However, compared to other more powerful builds, there are some things the Pi does not do. It will not stream content from the internet (like Hulu), and you may experience stuttering with 1080p videos. This depends a bit on what kind of audio you have on your videos, as well as where they're stored—if you stream them over the network, they'll be more likely to stutter than if you're playing them directly from a USB hard drive. These things may improve as the software improves, but right now they're not quite there enough for us to guarantee flawless 1080p playback.
The Raspberry Pi's menus will definitely feel a bit slower as well, and it won't load high-res fanart as well as more powerful builds—so if you're looking to have a particularly tricked-out, gorgeous XBMC skin, you might be out of luck here. However, as a secondary media center for a smaller TV, or as a media center for simple 720p playback, it's a force to be reckoned with.
Step One: Put Raspbmc On Your SD Card
Before you even hook up your Raspberry Pi to your TV, you'll need to get the Raspbmc installer on your SD card. So, to start, insert your SD card into your computer. If you're using Windows, download the installer from this page and run it on your desktop to put Raspbmc on your SD card. Mac and Linux users will need to run a few terminal commands, but it's nothing too difficult. Once you've got the installer on your SD card, eject it and move onto the next step.
Step Two: Hook Up Your Raspberry Pi and Install Raspbmc
Now it's time to hook your Raspberry Pi up to your TV. Everything should be pretty self-explanatory here: plug the HDMI cable into your TV, plug the ethernet cable into your router, insert your SD card into your Raspberry Pi, and plug the Micro USB power cable into your wall. When you plug it into the wall, it should turn on and boot up from the SD card, beginning the installation process.
You shouldn't have to do anything during this step. Just make sure the installer does its thing and come back in 15 to 25 minutes when it's finished. When its done, it should automatically reboot into XBMC.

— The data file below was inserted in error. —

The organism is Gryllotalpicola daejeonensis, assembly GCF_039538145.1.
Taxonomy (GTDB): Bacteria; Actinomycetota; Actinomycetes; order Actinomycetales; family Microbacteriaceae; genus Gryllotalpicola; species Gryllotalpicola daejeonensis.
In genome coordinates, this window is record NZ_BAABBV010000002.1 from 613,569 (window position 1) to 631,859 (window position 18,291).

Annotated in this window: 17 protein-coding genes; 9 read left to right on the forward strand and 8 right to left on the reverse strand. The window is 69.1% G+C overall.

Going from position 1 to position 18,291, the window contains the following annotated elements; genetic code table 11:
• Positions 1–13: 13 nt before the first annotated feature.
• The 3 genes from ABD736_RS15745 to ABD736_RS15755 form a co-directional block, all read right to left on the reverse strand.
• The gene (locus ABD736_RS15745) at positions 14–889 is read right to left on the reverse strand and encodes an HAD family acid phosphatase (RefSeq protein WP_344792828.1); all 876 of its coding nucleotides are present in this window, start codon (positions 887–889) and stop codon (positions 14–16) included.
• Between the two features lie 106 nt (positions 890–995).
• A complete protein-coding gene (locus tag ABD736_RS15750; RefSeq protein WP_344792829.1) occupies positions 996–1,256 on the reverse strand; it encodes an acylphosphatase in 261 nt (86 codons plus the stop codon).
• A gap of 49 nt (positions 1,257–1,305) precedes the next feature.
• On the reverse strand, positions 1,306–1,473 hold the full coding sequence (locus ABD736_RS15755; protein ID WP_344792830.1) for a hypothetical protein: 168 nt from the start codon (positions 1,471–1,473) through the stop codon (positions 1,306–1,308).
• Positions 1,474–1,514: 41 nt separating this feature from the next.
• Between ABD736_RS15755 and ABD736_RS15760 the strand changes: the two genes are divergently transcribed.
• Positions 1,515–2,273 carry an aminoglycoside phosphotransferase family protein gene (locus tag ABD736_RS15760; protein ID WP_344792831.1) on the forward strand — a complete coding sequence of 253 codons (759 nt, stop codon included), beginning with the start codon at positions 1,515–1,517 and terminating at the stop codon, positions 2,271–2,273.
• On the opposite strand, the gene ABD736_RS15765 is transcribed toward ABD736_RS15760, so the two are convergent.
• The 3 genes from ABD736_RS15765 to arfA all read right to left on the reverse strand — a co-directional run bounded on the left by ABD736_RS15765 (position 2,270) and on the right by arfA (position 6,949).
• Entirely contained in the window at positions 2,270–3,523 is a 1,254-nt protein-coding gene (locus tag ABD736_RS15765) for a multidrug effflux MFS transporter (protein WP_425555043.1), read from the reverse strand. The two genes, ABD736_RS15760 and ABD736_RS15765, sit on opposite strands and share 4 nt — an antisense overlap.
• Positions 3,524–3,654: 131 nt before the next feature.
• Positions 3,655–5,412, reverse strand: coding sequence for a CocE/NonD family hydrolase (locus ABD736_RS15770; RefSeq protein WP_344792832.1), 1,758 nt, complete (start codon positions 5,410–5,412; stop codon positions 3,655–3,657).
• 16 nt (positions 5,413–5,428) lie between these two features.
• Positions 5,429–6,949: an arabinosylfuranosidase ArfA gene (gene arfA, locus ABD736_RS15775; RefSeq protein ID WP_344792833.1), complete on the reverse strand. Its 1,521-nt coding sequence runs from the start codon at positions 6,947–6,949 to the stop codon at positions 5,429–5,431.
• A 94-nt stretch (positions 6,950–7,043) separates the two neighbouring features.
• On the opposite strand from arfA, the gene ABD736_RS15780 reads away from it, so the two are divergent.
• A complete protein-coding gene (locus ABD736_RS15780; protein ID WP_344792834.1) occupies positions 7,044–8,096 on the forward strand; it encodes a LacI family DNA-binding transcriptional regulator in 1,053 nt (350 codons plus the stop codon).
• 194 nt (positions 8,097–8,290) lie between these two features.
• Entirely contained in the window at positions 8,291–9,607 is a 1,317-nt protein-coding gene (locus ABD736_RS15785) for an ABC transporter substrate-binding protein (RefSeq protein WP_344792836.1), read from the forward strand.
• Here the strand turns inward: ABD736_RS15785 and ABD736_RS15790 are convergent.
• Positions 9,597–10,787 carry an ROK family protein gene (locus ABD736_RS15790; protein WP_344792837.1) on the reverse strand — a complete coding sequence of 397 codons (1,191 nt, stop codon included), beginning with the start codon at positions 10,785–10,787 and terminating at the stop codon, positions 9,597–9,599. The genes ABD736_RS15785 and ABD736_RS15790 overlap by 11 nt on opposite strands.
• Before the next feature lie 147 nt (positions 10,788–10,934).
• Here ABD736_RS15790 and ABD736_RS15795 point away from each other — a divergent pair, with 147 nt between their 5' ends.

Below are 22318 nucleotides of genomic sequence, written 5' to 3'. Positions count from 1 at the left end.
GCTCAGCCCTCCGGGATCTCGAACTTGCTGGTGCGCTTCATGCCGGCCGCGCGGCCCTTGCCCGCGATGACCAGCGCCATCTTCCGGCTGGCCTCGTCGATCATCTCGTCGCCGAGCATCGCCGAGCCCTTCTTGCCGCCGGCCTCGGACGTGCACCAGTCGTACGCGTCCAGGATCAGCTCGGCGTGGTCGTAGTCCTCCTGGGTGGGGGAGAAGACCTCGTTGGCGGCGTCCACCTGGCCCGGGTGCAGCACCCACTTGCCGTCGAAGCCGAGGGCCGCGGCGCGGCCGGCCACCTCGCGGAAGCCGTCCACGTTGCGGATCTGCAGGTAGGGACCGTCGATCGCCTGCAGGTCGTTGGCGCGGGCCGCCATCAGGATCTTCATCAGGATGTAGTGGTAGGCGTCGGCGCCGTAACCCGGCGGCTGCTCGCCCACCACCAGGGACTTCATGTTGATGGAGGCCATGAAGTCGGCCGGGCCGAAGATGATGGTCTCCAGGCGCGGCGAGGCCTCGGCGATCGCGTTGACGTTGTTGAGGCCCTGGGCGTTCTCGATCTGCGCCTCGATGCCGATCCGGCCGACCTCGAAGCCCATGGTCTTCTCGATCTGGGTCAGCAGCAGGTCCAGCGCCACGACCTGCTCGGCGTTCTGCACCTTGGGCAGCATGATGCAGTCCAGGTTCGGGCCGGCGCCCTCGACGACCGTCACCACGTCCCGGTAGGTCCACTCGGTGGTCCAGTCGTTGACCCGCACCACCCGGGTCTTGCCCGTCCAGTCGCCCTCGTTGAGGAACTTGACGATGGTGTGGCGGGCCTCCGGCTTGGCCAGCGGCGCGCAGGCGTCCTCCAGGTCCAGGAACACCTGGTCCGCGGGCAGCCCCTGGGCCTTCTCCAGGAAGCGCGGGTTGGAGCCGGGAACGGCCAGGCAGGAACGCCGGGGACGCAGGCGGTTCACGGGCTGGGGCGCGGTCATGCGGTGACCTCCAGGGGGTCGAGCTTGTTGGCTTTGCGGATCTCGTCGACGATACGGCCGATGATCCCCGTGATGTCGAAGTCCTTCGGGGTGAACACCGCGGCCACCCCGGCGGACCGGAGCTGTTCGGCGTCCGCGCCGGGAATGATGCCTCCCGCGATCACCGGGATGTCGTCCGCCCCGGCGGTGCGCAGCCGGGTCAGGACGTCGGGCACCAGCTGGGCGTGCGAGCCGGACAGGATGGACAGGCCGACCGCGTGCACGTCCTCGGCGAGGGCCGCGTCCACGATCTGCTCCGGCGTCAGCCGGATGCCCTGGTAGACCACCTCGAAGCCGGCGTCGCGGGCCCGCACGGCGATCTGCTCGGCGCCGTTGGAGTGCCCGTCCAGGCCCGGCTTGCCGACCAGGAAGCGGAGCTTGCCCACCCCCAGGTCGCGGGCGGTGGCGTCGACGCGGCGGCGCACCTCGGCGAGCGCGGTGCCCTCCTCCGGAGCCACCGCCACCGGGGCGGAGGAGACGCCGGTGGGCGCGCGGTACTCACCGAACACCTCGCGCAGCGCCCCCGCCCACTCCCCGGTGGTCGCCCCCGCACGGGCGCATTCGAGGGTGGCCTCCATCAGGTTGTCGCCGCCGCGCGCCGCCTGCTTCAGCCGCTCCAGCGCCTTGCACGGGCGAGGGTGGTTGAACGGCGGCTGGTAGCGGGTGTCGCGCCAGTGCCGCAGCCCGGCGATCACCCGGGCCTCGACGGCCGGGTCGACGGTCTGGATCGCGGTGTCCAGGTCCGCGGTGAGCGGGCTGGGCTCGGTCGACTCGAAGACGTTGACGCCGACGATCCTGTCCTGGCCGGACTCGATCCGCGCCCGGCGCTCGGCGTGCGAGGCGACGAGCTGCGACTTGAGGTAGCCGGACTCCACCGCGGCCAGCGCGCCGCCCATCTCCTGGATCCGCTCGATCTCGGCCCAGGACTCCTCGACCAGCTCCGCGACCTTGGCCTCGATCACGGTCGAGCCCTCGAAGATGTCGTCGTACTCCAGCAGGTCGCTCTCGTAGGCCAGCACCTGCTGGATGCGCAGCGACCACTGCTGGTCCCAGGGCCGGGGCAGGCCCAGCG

Step Three: Tweak Your Settings for Optimal Playback
Surprise! You're already most of the way there, and it barely took any work. Now that you've got XBMC booted up, all you need to do is tweak a few settings to make sure everything runs smoothly. Here's what we recommend:
Resolution, found under Settings > System > Video Output. If you're only going to be watching 720p videos, you should change this to 720p. It should help the system and menus feel a little snappier.
Overscan, found under Settings > System > Video Output > Video Calibration. If you find that the XBMC interface stretches beyond the edges of your TV screen, you'll want to calibrate your video using this wizard to fix it.
System Performance Profile, under Programs > Raspbmc Settings > System Configuration. This is a Raspberry Pi-specific setting that basically allows you to overclock the device, making everything run a little bit faster and a little bit smoother. I recommend trying the "Fast" setting, which will speed everything up without sacrificing stability. The "Super" setting will be significantly faster still, but voids your warranty and introduces the possibility of instability. You can also perform more advanced overclocking tweaks if you're familiar with overclocking.
MPEG2 Codec License, which you'll need to buy from the Raspberry Pi store and enable under Programs > Raspbmc Settings > System Configuration. This allows you to play MPEG-2 videos, which the Pi cannot play out of the box. If you don't have any MPEG-2 Videos, you can skip this.
When you're done with that, you can jump right on over to our Complete Guide to XBMC to see how to add videos to your library, install add-ons, and customize your setup from head to toe. If you really want to dig in your heels, check out the other XBMC builds for the Raspberry Pi, like OpenELEC or Xbian. They take a bit more work to install, but may be a bit faster in some cases, although they're also a little less feature-filled. Give each a try and decide which you like best!